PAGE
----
Catalonia travel guide

Everything you should know before planning a holiday in Catalonia, at a glance.

Everything you should know before planning a holiday in Catalonia, at a glance. When go, the best sights and attractions, food and drinks not to miss. And the best boutique hotels in Catalonia bookable online, just a click away.

Nestled between the imposing peaks of the Pyrenees and the Mediterranean, Catalonia is a land of beautiful contrasts. Bustling metropolis, medieval mountain villages, and an incredibly varied natural heritage are the defining characteristics of this historical region.

Due to its strategic location on the shores of the Mediterranean, Catalonia was considered a highly desirable location by Greeks, Romans, Visigoths, and Islamic rulers for more than 1,000 years. Today, visitors are greeted with evidence of Catalonia's rich historical past and multicultural background at every turn. Culture, history, and entertainment options are everywhere in this region, but it is also easy to escape the crowds and get away from it all in Catalonia's peaceful countryside, which is never too far away from the main cities. 

When to travel to Catalonia

There is no such a thing as a wrong time of the year for a holiday in Catalonia. The region has three distinct climates: Mediterranean along the coast, continental in the interior, and alpine in the northern provinces that border the Pyrenees. Generally speaking, there is a marked seasonal difference in temperatures across the region, as summers are hot (with temperatures reaching the high 30s) and winters can be bitterly cold. 

The winter months offer plenty of opportunities for skiing, whereas the summer is perfect for camping, hiking, and for exploring Catalonia's magnificent beaches. The rest of the year suits visitors interested in city breaks and cultural events. Barcelona is particularly known for its crowd factor, especially during important festivals such as Sant Jordi (23rd April) and La Merce (second week of September.

Sights and attractions in Catalonia

Catalonia's capital city, Barcelona, is one of the world's most visited destinations. This cosmopolitan city is a surprising cultural melting pot that can keep visitors entertained for days on end. Barcelona's museums, fascinating architecture, beautifully designed parks, and countless shopping opportunities are some of the most important reasons to visit. Other provincial capitals, like Girona, Lleida, and Tarragona boast quaint historical centers and numerous archaeological ruins. 

Catalonia has close to 90 blue flag beaches, which range from rocky and secluded in the north to vast golden sand beaches in the south. Wine routes, international film festivals, and multiple opportunities to practice sports like cycling, swimming, and mountaineering complete Catalonia's list of attractions.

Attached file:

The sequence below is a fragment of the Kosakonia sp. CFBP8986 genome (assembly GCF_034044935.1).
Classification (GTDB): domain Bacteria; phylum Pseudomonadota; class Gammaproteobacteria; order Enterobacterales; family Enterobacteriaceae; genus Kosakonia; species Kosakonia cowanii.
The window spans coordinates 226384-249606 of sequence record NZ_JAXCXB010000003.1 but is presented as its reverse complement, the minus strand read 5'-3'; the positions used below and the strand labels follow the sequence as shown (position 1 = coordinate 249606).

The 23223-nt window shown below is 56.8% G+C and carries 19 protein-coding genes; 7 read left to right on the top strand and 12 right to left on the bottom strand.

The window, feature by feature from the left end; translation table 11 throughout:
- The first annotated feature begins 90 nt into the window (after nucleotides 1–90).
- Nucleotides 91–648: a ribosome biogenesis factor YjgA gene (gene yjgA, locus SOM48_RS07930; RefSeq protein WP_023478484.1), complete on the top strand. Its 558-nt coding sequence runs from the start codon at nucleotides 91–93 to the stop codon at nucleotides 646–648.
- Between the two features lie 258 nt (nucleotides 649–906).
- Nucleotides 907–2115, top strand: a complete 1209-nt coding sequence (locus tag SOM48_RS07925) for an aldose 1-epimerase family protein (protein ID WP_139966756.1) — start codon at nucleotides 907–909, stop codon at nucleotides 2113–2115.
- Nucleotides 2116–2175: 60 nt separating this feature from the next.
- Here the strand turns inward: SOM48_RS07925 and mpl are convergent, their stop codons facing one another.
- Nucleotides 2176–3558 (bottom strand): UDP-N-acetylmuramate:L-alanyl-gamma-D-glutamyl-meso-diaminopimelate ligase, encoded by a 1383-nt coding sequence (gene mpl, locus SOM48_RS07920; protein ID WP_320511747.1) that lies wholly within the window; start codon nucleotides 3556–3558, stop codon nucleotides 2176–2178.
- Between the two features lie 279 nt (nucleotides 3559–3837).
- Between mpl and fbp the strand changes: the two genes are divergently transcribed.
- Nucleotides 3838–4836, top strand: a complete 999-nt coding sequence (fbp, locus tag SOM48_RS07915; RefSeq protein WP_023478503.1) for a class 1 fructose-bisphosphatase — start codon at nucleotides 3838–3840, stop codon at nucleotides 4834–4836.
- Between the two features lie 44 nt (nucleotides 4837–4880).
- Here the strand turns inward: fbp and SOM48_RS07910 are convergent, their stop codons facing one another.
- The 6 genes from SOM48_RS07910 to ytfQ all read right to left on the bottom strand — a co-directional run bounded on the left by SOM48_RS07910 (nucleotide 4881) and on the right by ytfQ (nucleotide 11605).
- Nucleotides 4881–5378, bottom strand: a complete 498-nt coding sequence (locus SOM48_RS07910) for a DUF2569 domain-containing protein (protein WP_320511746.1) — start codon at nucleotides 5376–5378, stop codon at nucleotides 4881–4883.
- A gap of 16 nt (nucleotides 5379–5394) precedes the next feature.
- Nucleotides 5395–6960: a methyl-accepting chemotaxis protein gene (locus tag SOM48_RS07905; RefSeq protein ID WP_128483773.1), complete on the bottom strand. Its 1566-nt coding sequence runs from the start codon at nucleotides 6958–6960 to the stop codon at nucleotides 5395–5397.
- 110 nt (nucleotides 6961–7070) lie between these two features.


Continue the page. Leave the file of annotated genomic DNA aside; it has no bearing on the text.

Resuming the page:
Main cities in Catalonia: Barcelona, Girona, and Tarragona. 

Main attractions in Catalonia: Aiguestortes and Ebre Delta National Parks, Penedes vineyards, Dali's museum-house in Figueres, Banyoles lake, and the volcanic region of Garrotxa, Cardona Castle.

Catalonia's most beautiful villages: Miravet, Rupit, Madremana, Sant Vincenç de Montalt, Siurana, Guimera, Besalu, Cadaques, and Taull.

Food and drinks of Catalonia

Catalan cuisine is a true reflection of the region's multicultural origins and therefore is a delightful combination of Spanish, French, and Italian gastronomy. 

The typical Catalan dessert crema catalana is very similar to France's crème brûlée. The internationally renowned paella originated in southern Catalonia, although today is known as a Spanish dish. Canelons de Sant Esteve (a delicious dish eaten on Boxing Day) is a local variation of Italian cannelloni. Overall, Catalan cuisine is characterised for its vivid flavours and expert use of simple ingredients.

Some must-try dishes include samfaina (similar to ratatouille); suquet (a fish soup); arros negre (a type of paella seasoned with black squid ink); and esqueixada (a warm cod and vegetable salad).

Catalonia is also big on cold meats, mostly made of pork (llonganissa, fuet, butifarra, and the spreadable sobrassada) and cheeses (mato, tupi, drap, and recuit being the most popular).

Catalonia is home to 11 recognised wine-growing regions. The red wines produced in the Penedes and Priorat areas are the most well-known at international level, but Catalonia also produces excellent fruity and fragrant white wines, such as Alella and Conca de Barbera. And then, there is cava, Catalonia's masterful adaptation of the champagne formula.

There are other interesting alcoholic drinks produced in this region. Ratafia is a potent homemade liqueur made of herbs, spices, and walnuts, and usually served after a heavy meal. Catalan people are clearly fond of their signature dessert crema catalana, to the point of creating a drinkable (and alcoholic) version of it, known as licor de crema catalana, which is somehow similar to Bailey's.


Size: 32,114 square kilometres 
Population: 7,512,982 people 
Capital city: Barcelona 
Provinces: Barcelona, Girona, Tarragona, Lleida
Landscape: dramatic coastal landscapes, alpine mountain scenery, fertile agricultural plains, extensive vineyards.

Places to stay in Catalonia

Le Palacete

Le Palacete

Barcelona, Le Palacete
Can Bonastre Wine Resort

Can Bonastre Wine Resort

Barcelona, Can Bonastre Wine Resort
Cap Sa Sal

Cap Sa Sal

Begur, Cap Sa Sal